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Eiuol

What are the similarities between Rand and Nietzsche?

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Recently, I've studied a lot about Nietzsche (I'll refer to him as N - it's a pain to type it a lot). I think he is not given enough deserved attention in relation to Objectivism due to misunderstanding him, or taking Rand's infrequent/rare statements criticizing N as accurate as her criticism of Kant. I want to fix misunderstandings. I've read things Steven Hicks wrote, and watched his "Nietzsche and the Nazis"  documentary, so I am aware of existing literature by at least one supporter of Rand, but Hicks doesn't get it all right. Even more, here is a short talk Rand gave on N:



Rand attacked a straw-Nietzsche, misunderstanding anything N said or meant. Rather than an exhaustive analysis, I'm going to mention the similarities briefly. I'm hoping to get comments on any point to discuss it further. A lot of elaboration is possible, and I don't want to write a book here. By the way, I'm primarily considering N starting at "Thus Spoke Zarathustra" - his earlier works aren't as "final", similar to how I only consider "The Fountainhead" and onward for Rand's philosophy.

I organized by general topics. Where I say false charge, I mean charges against N in the video I linked. Where I say BGE, I'm referring to "Beyond Good and Evil" numbered parts. I also uploaded images of the pages here. They're all in numerical order.

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Metaphysics/Epistemology
Reason -
False charge: N is not a supporter of reason
To be specific, N doesn't support or disregard reason. Rand claims that N said reason is not valid - in Birth of Tragedy as Apollo vs. Dionysius. I haven't read that book, but he does think he went too far into subjectivism later on in his life. N apparently finds reason to be prone to rationalization. He doesn't praise reason as Rand does, to be sure, but he doesn't speak against it as a whole.

Objective reality -
False charge: Man's will gets at reality; N didn't believe in objective reality.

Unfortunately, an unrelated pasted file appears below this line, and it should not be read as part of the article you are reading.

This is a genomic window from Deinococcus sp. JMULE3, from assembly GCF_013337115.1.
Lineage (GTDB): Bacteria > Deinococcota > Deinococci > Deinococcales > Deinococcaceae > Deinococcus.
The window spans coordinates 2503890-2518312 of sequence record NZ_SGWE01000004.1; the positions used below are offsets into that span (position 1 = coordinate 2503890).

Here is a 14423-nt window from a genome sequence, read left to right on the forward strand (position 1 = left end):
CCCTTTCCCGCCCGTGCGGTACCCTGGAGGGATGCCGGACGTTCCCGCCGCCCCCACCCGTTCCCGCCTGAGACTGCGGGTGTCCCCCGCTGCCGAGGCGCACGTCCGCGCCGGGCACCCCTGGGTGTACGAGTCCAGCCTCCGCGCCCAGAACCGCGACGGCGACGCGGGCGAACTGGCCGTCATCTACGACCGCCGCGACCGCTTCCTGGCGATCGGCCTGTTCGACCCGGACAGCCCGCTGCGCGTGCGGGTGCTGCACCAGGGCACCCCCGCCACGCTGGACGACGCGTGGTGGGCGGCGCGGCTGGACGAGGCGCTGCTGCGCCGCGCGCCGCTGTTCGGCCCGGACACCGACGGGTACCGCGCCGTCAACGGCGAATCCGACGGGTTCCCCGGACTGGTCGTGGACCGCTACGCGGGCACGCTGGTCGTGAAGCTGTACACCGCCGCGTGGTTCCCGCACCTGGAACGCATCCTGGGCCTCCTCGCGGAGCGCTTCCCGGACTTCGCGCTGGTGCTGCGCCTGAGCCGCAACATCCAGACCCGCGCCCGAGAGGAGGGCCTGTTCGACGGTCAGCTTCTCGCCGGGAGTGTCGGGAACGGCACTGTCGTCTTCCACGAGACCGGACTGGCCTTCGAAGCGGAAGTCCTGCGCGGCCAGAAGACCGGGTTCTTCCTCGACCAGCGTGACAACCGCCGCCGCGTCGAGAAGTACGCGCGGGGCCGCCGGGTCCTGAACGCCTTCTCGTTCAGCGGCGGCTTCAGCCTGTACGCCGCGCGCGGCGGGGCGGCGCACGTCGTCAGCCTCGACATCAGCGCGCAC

N did NOT believe reality is only a will. The "will to power" is a creative sense of life that is active and forward-looking. Man doesn't create his reality, but he certainly determines for himself whether something is true. Plenty of times N speaks against extreme skepticism, or those who try to deny the truth for their own vanity or evasions. Reality is what it is, regardless of what one wishes. Nor is N platonic. We do see reality, not an "imperfect" reality.

Against intrinsicism -
I doubt I need to say much. N uses the term objectivity, but he's talking about classic notions of objectivity, which is "disinterested" knowledge and taking yourself out of the picture. Thus, it's no surprise he bashes Kant and Descartes.
BGE 59, 108, 207

Words stand for concepts -
Although N talks about concepts having a purpose for communication and understanding, he's pretty clear that words stand for concepts. Elsewhere, in "On Truth and Lies in a Nonmoral Sense", N says a concept is formed when it is given a word.
BGE 268

Perception -
Knowledge and your thinking originates in perception. More is in "Truth and Lies"
BGE 134

Certainty/Skepticism -
Certainty as a feeling matters - skepticism in an absolute sense disgusts N. N doesn't talk about certainty in epistemological terms, but he hates the uncertainty where a person doesn't say Yes or even No to a question. The sense of skeptical he supports seems to be stand against faith or accepting ideas without evaluation.

Free will -
N denies that there is an "Ego" that controls the body and its thoughts. There is nothing "above" and "beyond" the body, the mind isn't "higher". He rejects libertarian free will, and rejects that an individual can be "absolutely" free. That is, there are some constraints that you can't just pretend aren't there - or in Rand's terms, the mind has an identity.

Ethics
The good -
False charge: The good is the willing for power, asserting one's will on others to survive.
Total misunderstanding of "will to power". It isn't power in the sense of power over people, but the sense of power over life. This is in contrast with people who are spineless and only drift in their life. The good is admirable, heroic even. It's confidence and dislike of selflessness.